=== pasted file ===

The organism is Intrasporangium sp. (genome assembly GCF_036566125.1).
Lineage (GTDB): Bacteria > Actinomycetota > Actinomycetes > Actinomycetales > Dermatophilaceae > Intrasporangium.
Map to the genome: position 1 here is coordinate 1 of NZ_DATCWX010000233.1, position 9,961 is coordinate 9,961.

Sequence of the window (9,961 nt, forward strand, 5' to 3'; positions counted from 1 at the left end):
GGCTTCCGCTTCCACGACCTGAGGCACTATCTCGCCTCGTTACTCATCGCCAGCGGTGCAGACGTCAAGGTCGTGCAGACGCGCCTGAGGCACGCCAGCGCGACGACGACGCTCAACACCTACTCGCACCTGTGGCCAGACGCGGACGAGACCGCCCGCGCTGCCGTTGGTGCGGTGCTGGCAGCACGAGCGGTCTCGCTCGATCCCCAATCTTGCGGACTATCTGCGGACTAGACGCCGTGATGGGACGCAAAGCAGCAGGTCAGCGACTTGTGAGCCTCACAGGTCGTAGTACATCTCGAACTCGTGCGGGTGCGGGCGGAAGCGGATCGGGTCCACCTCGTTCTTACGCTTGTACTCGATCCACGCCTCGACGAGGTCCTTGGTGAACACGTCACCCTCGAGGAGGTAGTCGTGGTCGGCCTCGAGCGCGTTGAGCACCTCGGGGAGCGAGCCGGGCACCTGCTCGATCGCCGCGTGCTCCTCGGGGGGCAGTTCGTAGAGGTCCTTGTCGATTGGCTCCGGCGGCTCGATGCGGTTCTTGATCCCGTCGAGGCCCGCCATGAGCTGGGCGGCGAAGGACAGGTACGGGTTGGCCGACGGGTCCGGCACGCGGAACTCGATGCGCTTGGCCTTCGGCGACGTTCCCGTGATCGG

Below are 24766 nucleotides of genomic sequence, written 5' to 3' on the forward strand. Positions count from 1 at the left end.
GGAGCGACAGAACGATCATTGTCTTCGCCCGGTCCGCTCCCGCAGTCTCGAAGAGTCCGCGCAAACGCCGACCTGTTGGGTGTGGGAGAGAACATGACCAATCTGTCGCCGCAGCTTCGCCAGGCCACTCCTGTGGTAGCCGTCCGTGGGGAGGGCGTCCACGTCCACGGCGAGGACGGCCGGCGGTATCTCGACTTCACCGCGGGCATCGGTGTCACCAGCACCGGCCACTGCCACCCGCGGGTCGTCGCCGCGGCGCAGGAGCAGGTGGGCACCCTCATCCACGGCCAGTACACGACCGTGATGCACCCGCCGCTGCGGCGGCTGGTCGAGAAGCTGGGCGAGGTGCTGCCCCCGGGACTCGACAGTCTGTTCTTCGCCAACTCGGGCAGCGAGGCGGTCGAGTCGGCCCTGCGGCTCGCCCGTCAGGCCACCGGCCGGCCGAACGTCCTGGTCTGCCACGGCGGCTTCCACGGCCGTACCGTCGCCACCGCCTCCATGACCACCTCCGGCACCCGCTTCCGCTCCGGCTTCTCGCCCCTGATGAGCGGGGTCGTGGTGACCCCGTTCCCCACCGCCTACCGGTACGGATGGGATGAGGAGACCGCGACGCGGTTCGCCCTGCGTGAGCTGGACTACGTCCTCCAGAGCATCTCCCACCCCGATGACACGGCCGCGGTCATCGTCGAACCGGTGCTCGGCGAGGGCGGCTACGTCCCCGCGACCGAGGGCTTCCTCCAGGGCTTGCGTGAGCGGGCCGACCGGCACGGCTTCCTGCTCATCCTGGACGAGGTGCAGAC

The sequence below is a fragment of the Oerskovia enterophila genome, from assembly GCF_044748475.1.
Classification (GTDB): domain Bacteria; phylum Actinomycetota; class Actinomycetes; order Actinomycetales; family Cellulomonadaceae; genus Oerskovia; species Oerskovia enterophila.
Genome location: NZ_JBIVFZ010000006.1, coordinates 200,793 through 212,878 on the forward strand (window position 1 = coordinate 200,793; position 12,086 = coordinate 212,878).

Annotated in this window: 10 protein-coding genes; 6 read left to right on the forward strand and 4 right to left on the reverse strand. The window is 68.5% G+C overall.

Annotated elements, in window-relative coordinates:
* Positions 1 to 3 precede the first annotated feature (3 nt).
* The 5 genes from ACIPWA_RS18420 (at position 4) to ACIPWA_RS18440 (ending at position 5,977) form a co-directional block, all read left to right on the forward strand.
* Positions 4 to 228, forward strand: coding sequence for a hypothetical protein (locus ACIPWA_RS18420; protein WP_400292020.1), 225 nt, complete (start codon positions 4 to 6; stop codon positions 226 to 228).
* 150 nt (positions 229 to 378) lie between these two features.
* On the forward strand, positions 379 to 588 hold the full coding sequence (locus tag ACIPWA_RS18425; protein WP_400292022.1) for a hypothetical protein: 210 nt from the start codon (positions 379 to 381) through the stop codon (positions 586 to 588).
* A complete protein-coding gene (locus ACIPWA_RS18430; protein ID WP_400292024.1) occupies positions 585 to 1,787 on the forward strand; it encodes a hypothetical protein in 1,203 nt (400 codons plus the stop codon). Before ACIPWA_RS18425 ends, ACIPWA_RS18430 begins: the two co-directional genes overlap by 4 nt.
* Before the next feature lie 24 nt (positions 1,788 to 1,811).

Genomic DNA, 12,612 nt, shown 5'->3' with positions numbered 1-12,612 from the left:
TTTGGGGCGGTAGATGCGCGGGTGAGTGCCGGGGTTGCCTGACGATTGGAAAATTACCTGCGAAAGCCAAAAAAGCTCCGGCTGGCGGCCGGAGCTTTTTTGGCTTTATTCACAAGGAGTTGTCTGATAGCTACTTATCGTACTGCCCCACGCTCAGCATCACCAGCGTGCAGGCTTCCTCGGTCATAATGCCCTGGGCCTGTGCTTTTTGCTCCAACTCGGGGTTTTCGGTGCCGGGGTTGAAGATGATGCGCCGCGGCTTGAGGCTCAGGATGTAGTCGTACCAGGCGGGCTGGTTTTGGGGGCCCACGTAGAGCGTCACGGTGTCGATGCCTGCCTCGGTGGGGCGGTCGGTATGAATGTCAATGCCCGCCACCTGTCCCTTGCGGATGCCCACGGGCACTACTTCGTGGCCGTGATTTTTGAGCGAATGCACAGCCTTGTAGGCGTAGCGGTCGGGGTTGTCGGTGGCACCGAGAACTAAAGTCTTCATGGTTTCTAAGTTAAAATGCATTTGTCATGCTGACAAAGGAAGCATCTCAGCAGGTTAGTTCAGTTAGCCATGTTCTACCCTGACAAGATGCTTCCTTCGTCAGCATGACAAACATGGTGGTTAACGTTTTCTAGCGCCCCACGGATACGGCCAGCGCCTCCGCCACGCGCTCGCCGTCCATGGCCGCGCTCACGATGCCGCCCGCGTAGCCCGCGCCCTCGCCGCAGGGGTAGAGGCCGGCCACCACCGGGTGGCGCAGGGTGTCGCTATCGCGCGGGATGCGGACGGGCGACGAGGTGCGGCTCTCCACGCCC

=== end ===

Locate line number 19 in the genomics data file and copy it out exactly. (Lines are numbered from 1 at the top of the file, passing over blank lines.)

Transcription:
* Before the next feature lie 24 nt (positions 1,788 to 1,811).